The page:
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I have a timer executing a loop executing a series of threads. Each thread simply polls a serial device (on unique ports) and writes the data to a MySQL Database for pickup by a web application.

I am noticing only the last thread in the loop is being executed.

Here is my timer Interval method.

static void glob_timer_Elapsed(object sender, ElapsedEventArgs e)
    foreach (object[] row in user_ids)
        Console.WriteLine(row[0].ToString() + ":" + row[1].ToString());
        ThreadStart starter = delegate { Functions.UpdateFor(row[0].ToString(), row[1].ToString()); };
        new Thread(starter).Start();

user_ids is a List<object[]> containing rows from a query; so row[0] = user ID, row[1] = Com Port Name

In the function UpdateFor():

public static void UpdateFor(string uid, string com_name)
        Console.WriteLine("[" + uid + "]- " + DateTime.Now.ToString() + " : " + "Begin read transmission.");

When this is run, in the console I see

 [2]-{DateTime} : Begin read transmission

Why am I not seeing the UpdateFor for uid 1.

Note: I have also verified the data that is supposed to be written to the DB from COM1 is never written.

share|improve this question
I don't know about anyone else, but I have about had it with all the "closing over the loop variable" problems people are having. This needs to be at least a warning in C# 5.0 (or some other solution). I'm not the first person to suggest it either...not even close. See: blogs.msdn.com/b/ericlippert/archive/2009/11/12/… –  Brian Gideon Sep 8 '11 at 19:00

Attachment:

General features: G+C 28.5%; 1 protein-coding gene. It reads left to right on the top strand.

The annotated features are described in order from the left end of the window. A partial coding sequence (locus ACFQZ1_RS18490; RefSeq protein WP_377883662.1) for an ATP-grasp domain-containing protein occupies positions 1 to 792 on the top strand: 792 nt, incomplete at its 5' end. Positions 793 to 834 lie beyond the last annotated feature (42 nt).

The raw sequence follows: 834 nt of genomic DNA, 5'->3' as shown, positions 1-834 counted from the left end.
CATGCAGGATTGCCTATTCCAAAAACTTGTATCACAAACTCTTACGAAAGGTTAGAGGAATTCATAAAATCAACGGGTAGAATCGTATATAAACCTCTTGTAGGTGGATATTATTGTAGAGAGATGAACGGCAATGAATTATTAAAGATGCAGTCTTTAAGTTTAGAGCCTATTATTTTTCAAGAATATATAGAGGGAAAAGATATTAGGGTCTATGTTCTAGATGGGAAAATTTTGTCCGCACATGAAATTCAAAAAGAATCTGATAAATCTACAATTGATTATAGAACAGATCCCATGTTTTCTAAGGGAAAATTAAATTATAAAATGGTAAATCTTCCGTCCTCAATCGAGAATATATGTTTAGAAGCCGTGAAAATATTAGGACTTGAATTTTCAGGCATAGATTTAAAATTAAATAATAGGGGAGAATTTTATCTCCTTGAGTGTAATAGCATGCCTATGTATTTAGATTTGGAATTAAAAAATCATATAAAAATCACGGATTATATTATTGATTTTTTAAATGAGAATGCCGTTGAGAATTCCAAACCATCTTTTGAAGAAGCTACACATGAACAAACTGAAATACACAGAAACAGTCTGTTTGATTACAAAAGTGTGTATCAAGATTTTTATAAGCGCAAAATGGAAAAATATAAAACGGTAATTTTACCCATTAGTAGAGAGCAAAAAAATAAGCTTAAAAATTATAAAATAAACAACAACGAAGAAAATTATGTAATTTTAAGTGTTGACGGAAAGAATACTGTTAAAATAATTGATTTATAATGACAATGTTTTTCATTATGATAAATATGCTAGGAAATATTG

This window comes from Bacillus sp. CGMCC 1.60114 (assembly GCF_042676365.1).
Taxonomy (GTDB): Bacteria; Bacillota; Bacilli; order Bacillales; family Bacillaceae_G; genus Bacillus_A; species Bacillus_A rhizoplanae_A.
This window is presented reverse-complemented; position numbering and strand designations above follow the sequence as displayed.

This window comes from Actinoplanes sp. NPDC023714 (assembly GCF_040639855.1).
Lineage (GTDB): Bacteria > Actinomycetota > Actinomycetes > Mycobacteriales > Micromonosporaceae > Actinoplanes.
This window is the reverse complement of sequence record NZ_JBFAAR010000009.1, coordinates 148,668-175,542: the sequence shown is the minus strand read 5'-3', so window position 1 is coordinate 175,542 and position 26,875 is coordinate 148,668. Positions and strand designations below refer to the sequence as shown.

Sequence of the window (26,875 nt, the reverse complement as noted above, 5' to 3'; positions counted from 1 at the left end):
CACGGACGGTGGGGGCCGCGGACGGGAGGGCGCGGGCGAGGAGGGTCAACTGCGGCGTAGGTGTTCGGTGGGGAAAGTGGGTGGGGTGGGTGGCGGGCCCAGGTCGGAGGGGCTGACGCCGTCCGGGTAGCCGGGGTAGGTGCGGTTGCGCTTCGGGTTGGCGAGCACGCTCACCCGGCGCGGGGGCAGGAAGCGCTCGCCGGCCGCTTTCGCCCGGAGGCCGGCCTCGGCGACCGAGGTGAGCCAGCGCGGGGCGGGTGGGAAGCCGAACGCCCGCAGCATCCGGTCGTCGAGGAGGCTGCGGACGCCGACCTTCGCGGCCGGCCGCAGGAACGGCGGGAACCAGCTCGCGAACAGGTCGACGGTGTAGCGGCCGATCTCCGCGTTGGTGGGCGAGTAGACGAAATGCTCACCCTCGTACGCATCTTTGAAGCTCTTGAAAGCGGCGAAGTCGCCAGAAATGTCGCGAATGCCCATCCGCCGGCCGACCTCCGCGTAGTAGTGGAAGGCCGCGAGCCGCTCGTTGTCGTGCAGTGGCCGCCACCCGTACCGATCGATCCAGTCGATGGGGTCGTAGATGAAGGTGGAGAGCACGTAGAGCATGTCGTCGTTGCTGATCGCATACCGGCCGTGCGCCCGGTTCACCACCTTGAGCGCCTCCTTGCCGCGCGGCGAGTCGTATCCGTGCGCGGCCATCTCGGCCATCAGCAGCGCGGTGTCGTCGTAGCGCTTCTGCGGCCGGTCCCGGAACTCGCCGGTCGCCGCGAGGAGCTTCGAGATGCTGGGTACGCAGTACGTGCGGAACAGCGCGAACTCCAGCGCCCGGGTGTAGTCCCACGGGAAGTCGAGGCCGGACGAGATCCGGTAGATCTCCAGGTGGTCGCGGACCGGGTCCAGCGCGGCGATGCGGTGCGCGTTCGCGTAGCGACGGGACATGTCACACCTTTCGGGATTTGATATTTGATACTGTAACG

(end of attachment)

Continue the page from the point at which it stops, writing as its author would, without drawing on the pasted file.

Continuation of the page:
1 Answer 1

up vote 5 down vote accepted

You are suffering from a closure problem. Each delegate captures the reference to object[] row in each loop, iteration, thus they all execute with the same reference, namely whatever the value of row ended up being. You need to simply assign an inner variable to make sure each delegate gets a unique reference.

 foreach (object[] row in user_ids)
    var innerReference = row;
    Console.WriteLine(innerReference[0].ToString() + ":" + innerReference[1].ToString());
    ThreadStart starter = delegate { Functions.UpdateFor(innerReference[0].ToString(), innerReference[1].ToString()); };
    new Thread(starter).Start();
share|improve this answer
will implicit or explicit type make a difference? –  rlemon Sep 8 '11 at 18:56

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